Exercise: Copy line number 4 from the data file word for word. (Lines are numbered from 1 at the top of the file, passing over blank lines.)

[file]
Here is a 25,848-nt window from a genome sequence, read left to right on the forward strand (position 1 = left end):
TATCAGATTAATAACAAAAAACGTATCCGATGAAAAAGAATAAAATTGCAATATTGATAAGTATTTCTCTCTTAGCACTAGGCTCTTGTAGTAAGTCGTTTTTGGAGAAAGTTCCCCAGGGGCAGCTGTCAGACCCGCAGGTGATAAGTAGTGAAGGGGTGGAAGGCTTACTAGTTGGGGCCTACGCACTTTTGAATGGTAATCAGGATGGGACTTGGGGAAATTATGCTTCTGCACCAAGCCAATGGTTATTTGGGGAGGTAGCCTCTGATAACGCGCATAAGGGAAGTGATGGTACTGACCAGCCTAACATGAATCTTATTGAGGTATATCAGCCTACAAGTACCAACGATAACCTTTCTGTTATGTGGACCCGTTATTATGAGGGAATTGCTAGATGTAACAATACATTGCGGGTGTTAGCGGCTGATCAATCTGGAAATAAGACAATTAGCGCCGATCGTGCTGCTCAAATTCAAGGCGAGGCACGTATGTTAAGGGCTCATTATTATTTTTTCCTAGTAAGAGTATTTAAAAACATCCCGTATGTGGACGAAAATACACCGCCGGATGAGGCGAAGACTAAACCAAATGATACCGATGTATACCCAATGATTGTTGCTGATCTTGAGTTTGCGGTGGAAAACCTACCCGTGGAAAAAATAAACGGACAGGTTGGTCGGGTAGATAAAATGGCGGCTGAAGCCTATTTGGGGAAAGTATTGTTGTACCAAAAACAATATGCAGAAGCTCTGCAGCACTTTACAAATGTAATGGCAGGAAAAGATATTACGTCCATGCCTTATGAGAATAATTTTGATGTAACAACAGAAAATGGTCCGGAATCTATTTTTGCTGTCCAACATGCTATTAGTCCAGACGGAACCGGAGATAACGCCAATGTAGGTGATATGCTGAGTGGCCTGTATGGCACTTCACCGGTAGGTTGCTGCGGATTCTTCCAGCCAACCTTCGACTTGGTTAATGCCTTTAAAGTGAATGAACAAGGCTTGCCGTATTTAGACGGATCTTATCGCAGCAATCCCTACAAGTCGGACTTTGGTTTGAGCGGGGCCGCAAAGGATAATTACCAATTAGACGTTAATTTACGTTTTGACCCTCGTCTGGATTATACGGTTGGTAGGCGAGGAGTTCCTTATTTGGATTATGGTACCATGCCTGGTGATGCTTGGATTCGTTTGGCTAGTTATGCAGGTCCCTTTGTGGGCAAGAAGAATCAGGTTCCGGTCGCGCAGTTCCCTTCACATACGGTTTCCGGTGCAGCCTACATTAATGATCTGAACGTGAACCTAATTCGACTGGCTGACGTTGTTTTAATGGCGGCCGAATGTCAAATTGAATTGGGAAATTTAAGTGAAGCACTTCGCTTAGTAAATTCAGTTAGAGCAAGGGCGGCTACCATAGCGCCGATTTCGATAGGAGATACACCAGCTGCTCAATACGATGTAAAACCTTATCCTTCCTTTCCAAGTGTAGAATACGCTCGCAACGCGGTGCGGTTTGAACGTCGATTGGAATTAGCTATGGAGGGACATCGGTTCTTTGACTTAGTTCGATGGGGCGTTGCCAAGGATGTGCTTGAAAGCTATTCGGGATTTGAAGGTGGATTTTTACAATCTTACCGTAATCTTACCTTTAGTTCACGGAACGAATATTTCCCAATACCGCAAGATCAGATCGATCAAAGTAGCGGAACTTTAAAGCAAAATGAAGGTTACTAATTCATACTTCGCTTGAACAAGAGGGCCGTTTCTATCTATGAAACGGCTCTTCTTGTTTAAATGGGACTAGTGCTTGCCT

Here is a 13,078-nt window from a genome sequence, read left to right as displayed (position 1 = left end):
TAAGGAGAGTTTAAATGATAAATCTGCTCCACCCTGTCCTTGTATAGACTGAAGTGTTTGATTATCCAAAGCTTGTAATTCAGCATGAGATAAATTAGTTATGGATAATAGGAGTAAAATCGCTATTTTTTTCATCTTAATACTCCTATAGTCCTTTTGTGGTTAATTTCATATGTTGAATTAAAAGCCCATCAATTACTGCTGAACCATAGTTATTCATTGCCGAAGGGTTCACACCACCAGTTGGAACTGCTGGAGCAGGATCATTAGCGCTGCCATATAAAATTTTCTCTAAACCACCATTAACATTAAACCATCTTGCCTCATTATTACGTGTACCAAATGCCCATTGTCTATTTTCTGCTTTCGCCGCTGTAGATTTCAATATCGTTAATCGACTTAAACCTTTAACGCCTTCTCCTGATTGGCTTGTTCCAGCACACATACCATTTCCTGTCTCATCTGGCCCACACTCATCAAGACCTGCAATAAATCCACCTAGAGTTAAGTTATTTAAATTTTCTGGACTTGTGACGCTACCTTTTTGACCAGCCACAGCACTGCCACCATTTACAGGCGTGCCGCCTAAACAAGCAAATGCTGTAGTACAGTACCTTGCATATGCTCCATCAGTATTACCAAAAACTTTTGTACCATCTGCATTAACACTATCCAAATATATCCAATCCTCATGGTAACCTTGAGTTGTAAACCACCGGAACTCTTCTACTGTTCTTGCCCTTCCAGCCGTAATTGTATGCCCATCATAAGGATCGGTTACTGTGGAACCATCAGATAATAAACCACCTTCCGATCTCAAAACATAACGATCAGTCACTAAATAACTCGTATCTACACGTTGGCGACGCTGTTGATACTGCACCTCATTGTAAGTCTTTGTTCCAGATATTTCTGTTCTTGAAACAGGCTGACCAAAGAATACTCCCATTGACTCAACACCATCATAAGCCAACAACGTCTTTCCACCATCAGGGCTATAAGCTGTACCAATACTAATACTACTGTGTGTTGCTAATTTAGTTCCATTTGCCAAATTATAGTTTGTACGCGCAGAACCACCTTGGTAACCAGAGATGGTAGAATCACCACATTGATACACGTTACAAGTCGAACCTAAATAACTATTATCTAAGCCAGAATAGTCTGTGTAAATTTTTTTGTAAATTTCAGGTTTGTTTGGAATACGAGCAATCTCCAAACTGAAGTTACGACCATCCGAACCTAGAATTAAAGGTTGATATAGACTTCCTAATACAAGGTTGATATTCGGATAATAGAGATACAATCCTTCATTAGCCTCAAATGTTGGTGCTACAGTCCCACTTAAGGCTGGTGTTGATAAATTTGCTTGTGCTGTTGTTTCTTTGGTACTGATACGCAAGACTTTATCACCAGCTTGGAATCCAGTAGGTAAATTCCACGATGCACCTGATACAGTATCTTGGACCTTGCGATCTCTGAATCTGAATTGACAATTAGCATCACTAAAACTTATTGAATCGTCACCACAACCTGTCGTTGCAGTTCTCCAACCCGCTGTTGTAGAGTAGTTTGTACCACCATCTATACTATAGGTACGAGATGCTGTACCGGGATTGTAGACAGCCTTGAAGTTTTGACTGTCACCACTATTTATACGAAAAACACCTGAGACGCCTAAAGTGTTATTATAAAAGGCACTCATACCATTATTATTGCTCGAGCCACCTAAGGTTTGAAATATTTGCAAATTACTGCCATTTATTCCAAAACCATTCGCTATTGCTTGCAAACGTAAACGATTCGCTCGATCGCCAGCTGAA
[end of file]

TAAGGAGAGTTTAAATGATAAATCTGCTCCACCCTGTCCTTGTATAGACTGAAGTGTTTGATTATCCAAAGCTTGTAATTCAGCATGAGATAAATTAGTTATGGATAATAGGAGTAAAATCGCTATTTTTTTCATCTTAATACTCCTATAGTCCTTTTGTGGTTAATTTCATATGTTGAATTAAAAGCCCATCAATTACTGCTGAACCATAGTTATTCATTGCCGAAGGGTTCACACCACCAGTTGGAACTGCTGGAGCAGGATCATTAGCGCTGCCATATAAAATTTTCTCTAAACCACCATTAACATTAAACCATCTTGCCTCATTATTACGTGTACCAAATGCCCATTGTCTATTTTCTGCTTTCGCCGCTGTAGATTTCAATATCGTTAATCGACTTAAACCTTTAACGCCTTCTCCTGATTGGCTTGTTCCAGCACACATACCATTTCCTGTCTCATCTGGCCCACACTCATCAAGACCTGCAATAAATCCACCTAGAGTTAAGTTATTTAAATTTTCTGGACTTGTGACGCTACCTTTTTGACCAGCCACAGCACTGCCACCATTTACAGGCGTGCCGCCTAAACAAGCAAATGCTGTAGTACAGTACCTTGCATATGCTCCATCAGTATTACCAAAAACTTTTGTACCATCTGCATTAACACTATCCAAATATATCCAATCCTCATGGTAACCTTGAGTTGTAAACCACCGGAACTCTTCTACTGTTCTTGCCCTTCCAGCCGTAATTGTATGCCCATCATAAGGATCGGTTACTGTGGAACCATCAGATAATAAACCACCTTCCGATCTCAAAACATAACGATCAGTCACTAAATAACTCGTATCTACACGTTGGCGACGCTGTTGATACTGCACCTCATTGTAAGTCTTTGTTCCAGATATTTCTGTTCTTGAAACAGGCTGACCAAAGAATACTCCCATTGACTCAACACCATCATAAGCCAACAACGTCTTTCCACCATCAGGGCTATAAGCTGTACCAATACTAATACTACTGTGTGTTGCTAATTTAGTTCCATTTGCCAAATTATAGTTTGTACGCGCAGAACCACCTTGGTAACCAGAGATGGTAGAATCACCACATTGATACACGTTACAAGTCGAACCTAAATAACTATTATCTAAGCCAGAATAGTCTGTGTAAATTTTTTTGTAAATTTCAGGTTTGTTTGGAATACGAGCAATCTCCAAACTGAAGTTACGACCATCCGAACCTAGAATTAAAGGTTGATATAGACTTCCTAATACAAGGTTGATATTCGGATAATAGAGATACAATCCTTCATTAGCCTCAAATGTTGGTGCTACAGTCCCACTTAAGGCTGGTGTTGATAAATTTGCTTGTGCTGTTGTTTCTTTGGTACTGATACGCAAGACTTTATCACCAGCTTGGAATCCAGTAGGTAAATTCCACGATGCACCTGATACAGTATCTTGGACCTTGCGATCTCTGAATCTGAATTGACAATTAGCATCACTAAAACTTATTGAATCGTCACCACAACCTGTCGTTGCAGTTCTCCAACCCGCTGTTGTAGAGTAGTTTGTACCACCATCTATACTATAGGTACGAGATGCTGTACCGGGATTGTAGACAGCCTTGAAGTTTTGACTGTCACCACTATTTATACGAAAAACACCTGAGACGCCTAAAGTGTTATTATAAAAGGCACTCATACCATTATTATTGCTCGAGCCACCTAAGGTTTGAAATATTTGCAAATTACTGCCATTTATTCCAAAACCATTCGCTATTGCTTGCAAACGTAAACGATTCGCTCGATCGCCAGCTGAA